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General After factory reset, is there a way to get my account names used on my Nexus 7 (2012) ?

Discussion in 'Android Devices' started by thenomad, Jan 3, 2014.

  1. thenomad

    thenomad Member
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    After a lengthy battle with my N7's battery life, (Story here if interested) I decided to get a new one.

    I listed my old one for sale on craigslist, (clearly stating the battery condition) and someone is very (but very-very) interested. And I am willing to part with it. I am planning to wipe out the data using the factory reset option.

    My question is: Can this new owner dude, extract anything out of this device, as far as my usernames that I used to get my gmail and/or other mail apps ? Can he find any piece of information that ties this tablet to any of my accounts ?

    The reason I am asking this is, my main google/gmail account that my tablet was registered under, was the same address I use for all my banking, bills etc. and in a day like today, when Target stores surrendered 40 mil+ credit/debit card accounts to unscrupulous people, one can never feel very safe. I don't want my username and/or email address to reveal itself at any point in time in the future and give the new owner a way to try hacking into my accounts.

    I want to know, even if there is a way to recover any of the email addresses I have used to get and put data to and from google.com

    Thank you
     

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  2. El Presidente

    El Presidente Beware The Milky Pirate!
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    A factory reset should be all you need, it wipes the data partition (basically everything you ever changed or put on the tablet).

    If you want to be ultra safe, you could reflash the factory images, wiping every partition and reinstalling the entire OS from scratch.

    If you're worried, it's probably not a bad idea, just for peace of mind (and it's relatively easy to do).
     
  3. thenomad

    thenomad Member
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    And the inevitable, follow-up question: Is there a link that you can refer to, describing how to do this re-flashing factory images, as I have never heard this terminology before ?

    I am afraid, in the name of *improving user experience* (read as we want to spy on you by associating different accounts you used on a device) google might bury some personally identifiable information, somewhere in the NVRAM *for their use ONLY* and we all know what can go wrong with that. Right ? :)

    So, looks like I will take your advice and do the reflashing, when I get home tonight, but meanwhile, if you can point me to a tested-and-true procedure for this, I'd be in your debt. Thanks.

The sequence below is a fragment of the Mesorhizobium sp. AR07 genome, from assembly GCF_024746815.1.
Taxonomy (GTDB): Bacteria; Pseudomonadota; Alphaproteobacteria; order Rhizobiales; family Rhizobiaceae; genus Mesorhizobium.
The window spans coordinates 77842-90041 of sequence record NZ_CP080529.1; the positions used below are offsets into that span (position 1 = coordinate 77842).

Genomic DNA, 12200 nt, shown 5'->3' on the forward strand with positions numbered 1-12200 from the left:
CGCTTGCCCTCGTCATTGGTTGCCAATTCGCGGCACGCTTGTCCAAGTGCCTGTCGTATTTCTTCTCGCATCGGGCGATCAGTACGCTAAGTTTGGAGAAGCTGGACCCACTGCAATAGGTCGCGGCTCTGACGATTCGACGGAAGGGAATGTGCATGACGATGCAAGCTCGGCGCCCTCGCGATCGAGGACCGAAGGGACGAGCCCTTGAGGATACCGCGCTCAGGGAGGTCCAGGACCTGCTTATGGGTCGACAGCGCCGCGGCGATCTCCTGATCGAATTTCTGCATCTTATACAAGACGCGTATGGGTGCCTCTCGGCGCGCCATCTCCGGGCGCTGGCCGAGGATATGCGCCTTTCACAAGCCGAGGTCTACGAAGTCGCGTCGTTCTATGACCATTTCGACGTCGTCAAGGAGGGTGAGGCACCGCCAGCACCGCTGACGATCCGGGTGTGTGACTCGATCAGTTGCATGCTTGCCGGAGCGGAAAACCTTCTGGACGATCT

4. El Presidente

    El Presidente Beware The Milky Pirate!
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    Happy to oblige! :)

    We have a pretty good guide here: http://androidforums.com/android-sy...e-how-flash-nexus-factory-image-manually.html

    Looks a lot, but it's easier than it reads.

    Alternatively, you could use one of the toolkits. Wug's is a good choice: Nexus Root Toolkit v1.8.0 | WugFresh

    That's probably one of the easiest toolkits I've ever seen, install it and it lays everything out for you.

    Which ever method you choose, you'll need to unlock the bootloader first (which the toolkit can do for you).

    Any questions, just ask.
     
  5. WoohooGuy

    WoohooGuy Android Enthusiast
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    Officially Google provides these steps -

    https://support.google.com/nexus/answer/2668187?hl=en

    As other people have suggested, if you are really concerned you can use an easy to use toolkit like Wugs NRT.

    If you never unlocked or rooted the device all you should have to do in Wugs NRT is click the unlock button, follow the prompts, then simply lock the device again when done.

    That will trigger a complete system wipe Google implemented as a security feature to protect user data by mandating a very robust system wipe and restore in the event the devices were unlocked by someone with nefarious intentions.
     
  6. socrates0

    socrates0 Android Enthusiast
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    Doing a factory is enough to wipe out your personal details as a precaution change the password of your google a/c (just to be on the safe side, I did that when I got rid of my last android phone)
     

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